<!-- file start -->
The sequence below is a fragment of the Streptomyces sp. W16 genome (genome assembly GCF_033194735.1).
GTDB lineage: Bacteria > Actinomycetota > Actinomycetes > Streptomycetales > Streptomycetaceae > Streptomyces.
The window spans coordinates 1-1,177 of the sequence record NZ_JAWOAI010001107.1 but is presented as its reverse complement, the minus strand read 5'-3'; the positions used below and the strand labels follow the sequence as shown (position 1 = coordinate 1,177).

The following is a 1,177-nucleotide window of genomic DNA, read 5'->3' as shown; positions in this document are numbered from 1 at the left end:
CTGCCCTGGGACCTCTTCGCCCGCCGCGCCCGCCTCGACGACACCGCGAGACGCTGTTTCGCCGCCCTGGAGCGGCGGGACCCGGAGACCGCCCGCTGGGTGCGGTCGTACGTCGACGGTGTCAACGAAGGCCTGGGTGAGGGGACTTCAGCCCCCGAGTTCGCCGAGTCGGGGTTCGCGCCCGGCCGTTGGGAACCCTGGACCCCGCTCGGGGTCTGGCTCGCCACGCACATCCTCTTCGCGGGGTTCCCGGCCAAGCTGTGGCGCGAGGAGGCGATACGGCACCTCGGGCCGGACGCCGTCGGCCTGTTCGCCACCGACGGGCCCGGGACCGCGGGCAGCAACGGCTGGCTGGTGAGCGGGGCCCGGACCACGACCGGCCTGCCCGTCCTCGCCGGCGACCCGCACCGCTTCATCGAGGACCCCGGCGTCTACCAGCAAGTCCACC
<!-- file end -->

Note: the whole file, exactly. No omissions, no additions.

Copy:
The sequence below is a fragment of the Streptomyces sp. W16 genome (genome assembly GCF_033194735.1).
GTDB lineage: Bacteria > Actinomycetota > Actinomycetes > Streptomycetales > Streptomycetaceae > Streptomyces.
The window spans coordinates 1-1,177 of the sequence record NZ_JAWOAI010001107.1 but is presented as its reverse complement, the minus strand read 5'-3'; the positions used below and the strand labels follow the sequence as shown (position 1 = coordinate 1,177).

The following is a 1,177-nucleotide window of genomic DNA, read 5'->3' as shown; positions in this document are numbered from 1 at the left end:
CTGCCCTGGGACCTCTTCGCCCGCCGCGCCCGCCTCGACGACACCGCGAGACGCTGTTTCGCCGCCCTGGAGCGGCGGGACCCGGAGACCGCCCGCTGGGTGCGGTCGTACGTCGACGGTGTCAACGAAGGCCTGGGTGAGGGGACTTCAGCCCCCGAGTTCGCCGAGTCGGGGTTCGCGCCCGGCCGTTGGGAACCCTGGACCCCGCTCGGGGTCTGGCTCGCCACGCACATCCTCTTCGCGGGGTTCCCGGCCAAGCTGTGGCGCGAGGAGGCGATACGGCACCTCGGGCCGGACGCCGTCGGCCTGTTCGCCACCGACGGGCCCGGGACCGCGGGCAGCAACGGCTGGCTGGTGAGCGGGGCCCGGACCACGACCGGCCTGCCCGTCCTCGCCGGCGACCCGCACCGCTTCATCGAGGACCCCGGCGTCTACCAGCAAGTCCACC